Because most of the existing U.S. housing stock is built in the suburban pattern, that is where the majority of Americans are going to have to live, for several generations. It is a high cost lifestyle because of the high cost of getting around in one automobile per adult, and the even higher cost of providing mass transit service to such low-density areas. For younger, poorer generations to live in these places affordability, different ways will have to be found to get around. To allow young singles and couples, and seniors, to live without owning their own cars, families with children to get by with just one, and moderate-income households, a growing share, to afford that one car. For trips outside of walking and bicycling range, this probably requires some kind of carpooling.
This is something I realized 20 years ago when, as an employee at the NYC Department of City Planning, I was asked to come up with a transportation proposal that would work for Staten Island, New York’s suburban borough. I suggested dynamic carpooling, with drivers and riders matched for trips using the technology of the time – touch tone phones and conference calling – with a fixed fare. As it happens, Uber has introduced a new carsharing application of its own, using the more advanced information technology now available. According to the Daily News:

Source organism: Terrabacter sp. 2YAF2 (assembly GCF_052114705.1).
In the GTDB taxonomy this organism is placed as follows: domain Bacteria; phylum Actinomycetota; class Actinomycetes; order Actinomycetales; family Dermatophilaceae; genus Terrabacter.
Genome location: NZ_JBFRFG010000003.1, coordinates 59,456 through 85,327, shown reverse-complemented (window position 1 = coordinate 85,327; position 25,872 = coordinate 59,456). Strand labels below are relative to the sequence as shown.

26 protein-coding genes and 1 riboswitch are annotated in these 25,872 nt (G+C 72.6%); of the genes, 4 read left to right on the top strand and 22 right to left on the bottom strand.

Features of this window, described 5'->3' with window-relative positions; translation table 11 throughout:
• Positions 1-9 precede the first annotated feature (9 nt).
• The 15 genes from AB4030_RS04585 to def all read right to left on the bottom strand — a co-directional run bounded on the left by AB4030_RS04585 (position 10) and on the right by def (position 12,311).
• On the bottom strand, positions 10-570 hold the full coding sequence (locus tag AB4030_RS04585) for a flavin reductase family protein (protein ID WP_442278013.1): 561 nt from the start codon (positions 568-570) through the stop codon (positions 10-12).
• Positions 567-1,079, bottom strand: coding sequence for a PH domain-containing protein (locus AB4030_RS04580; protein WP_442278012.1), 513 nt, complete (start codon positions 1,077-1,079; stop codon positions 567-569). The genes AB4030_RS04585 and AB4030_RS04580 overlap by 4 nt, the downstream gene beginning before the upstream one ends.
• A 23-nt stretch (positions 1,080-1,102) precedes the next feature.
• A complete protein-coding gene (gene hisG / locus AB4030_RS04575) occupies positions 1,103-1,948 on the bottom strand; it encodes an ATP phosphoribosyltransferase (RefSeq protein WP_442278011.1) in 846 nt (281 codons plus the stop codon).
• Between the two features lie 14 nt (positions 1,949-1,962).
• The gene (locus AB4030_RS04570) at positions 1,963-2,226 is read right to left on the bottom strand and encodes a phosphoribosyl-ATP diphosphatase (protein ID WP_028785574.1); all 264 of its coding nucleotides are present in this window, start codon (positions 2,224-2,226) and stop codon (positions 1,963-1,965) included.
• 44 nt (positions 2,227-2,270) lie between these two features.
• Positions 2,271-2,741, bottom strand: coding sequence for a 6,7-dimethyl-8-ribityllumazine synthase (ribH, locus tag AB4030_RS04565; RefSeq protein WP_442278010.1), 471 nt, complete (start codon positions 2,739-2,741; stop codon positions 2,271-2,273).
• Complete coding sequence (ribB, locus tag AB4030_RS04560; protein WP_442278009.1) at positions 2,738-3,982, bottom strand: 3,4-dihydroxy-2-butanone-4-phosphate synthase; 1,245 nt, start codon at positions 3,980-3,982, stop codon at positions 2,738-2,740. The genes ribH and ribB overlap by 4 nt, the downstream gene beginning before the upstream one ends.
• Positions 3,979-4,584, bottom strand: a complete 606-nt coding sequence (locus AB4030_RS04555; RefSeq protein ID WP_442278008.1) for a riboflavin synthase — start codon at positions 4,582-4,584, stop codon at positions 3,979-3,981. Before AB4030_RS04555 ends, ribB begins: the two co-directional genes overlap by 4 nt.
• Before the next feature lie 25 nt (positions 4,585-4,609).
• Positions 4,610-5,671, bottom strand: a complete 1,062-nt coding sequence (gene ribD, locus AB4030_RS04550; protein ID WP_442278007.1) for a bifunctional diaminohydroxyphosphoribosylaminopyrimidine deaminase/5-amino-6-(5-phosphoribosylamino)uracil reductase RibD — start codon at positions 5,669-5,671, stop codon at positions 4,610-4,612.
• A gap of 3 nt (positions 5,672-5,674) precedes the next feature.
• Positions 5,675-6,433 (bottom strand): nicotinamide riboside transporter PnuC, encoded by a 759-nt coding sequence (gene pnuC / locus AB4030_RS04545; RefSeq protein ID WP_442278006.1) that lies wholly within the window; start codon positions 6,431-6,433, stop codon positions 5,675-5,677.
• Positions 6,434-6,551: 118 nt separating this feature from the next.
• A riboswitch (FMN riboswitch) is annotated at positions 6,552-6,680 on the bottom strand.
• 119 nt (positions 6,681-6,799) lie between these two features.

“Uber is introducing a carpooling service that will match riders in the five boroughs with other travelers going in the same direction, bringing down prices by as much as 50%.” Unfortunately, however, Uber’s computer app, even if it works great, would not come close to what is required to meet the needs of those seeking affordable transportation in suburban America. That would require a different plan.